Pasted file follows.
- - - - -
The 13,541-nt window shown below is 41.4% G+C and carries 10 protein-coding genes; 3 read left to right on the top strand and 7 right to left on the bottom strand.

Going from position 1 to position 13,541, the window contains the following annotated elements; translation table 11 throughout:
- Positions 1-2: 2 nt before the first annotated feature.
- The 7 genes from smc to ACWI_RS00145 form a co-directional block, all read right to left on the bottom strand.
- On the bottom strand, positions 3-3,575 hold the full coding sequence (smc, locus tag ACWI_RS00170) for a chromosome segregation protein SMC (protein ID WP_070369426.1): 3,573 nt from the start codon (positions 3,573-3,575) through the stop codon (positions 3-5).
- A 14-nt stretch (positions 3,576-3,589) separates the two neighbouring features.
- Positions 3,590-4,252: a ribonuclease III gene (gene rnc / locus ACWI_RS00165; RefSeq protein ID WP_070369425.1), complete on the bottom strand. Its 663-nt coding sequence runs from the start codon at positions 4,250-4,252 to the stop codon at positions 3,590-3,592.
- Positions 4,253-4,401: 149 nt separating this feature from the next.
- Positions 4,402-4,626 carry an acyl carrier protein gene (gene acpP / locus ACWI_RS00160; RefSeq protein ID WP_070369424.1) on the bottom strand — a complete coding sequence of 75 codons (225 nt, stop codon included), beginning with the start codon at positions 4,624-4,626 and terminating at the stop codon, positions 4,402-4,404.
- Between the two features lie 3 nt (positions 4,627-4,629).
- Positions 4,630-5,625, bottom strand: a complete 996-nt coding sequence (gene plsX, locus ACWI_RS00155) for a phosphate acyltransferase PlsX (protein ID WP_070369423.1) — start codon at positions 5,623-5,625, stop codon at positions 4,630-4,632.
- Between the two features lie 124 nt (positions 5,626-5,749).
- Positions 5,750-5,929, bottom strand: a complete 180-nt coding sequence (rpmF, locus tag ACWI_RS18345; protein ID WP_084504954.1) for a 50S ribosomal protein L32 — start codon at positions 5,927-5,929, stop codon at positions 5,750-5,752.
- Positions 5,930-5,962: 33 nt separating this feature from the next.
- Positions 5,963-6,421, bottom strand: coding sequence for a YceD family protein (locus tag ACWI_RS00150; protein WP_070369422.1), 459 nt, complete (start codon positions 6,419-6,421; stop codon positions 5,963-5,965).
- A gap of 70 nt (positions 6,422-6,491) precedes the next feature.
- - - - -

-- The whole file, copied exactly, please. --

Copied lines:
The 13,541-nt window shown below is 41.4% G+C and carries 10 protein-coding genes; 3 read left to right on the top strand and 7 right to left on the bottom strand.

Going from position 1 to position 13,541, the window contains the following annotated elements; translation table 11 throughout:
- Positions 1-2: 2 nt before the first annotated feature.
- The 7 genes from smc to ACWI_RS00145 form a co-directional block, all read right to left on the bottom strand.
- On the bottom strand, positions 3-3,575 hold the full coding sequence (smc, locus tag ACWI_RS00170) for a chromosome segregation protein SMC (protein ID WP_070369426.1): 3,573 nt from the start codon (positions 3,573-3,575) through the stop codon (positions 3-5).
- A 14-nt stretch (positions 3,576-3,589) separates the two neighbouring features.
- Positions 3,590-4,252: a ribonuclease III gene (gene rnc / locus ACWI_RS00165; RefSeq protein ID WP_070369425.1), complete on the bottom strand. Its 663-nt coding sequence runs from the start codon at positions 4,250-4,252 to the stop codon at positions 3,590-3,592.
- Positions 4,253-4,401: 149 nt separating this feature from the next.
- Positions 4,402-4,626 carry an acyl carrier protein gene (gene acpP / locus ACWI_RS00160; RefSeq protein ID WP_070369424.1) on the bottom strand — a complete coding sequence of 75 codons (225 nt, stop codon included), beginning with the start codon at positions 4,624-4,626 and terminating at the stop codon, positions 4,402-4,404.
- Between the two features lie 3 nt (positions 4,627-4,629).
- Positions 4,630-5,625, bottom strand: a complete 996-nt coding sequence (gene plsX, locus ACWI_RS00155) for a phosphate acyltransferase PlsX (protein ID WP_070369423.1) — start codon at positions 5,623-5,625, stop codon at positions 4,630-4,632.
- Between the two features lie 124 nt (positions 5,626-5,749).
- Positions 5,750-5,929, bottom strand: a complete 180-nt coding sequence (rpmF, locus tag ACWI_RS18345; protein ID WP_084504954.1) for a 50S ribosomal protein L32 — start codon at positions 5,927-5,929, stop codon at positions 5,750-5,752.
- Positions 5,930-5,962: 33 nt separating this feature from the next.
- Positions 5,963-6,421, bottom strand: coding sequence for a YceD family protein (locus tag ACWI_RS00150; protein WP_070369422.1), 459 nt, complete (start codon positions 6,419-6,421; stop codon positions 5,963-5,965).
- A gap of 70 nt (positions 6,422-6,491) precedes the next feature.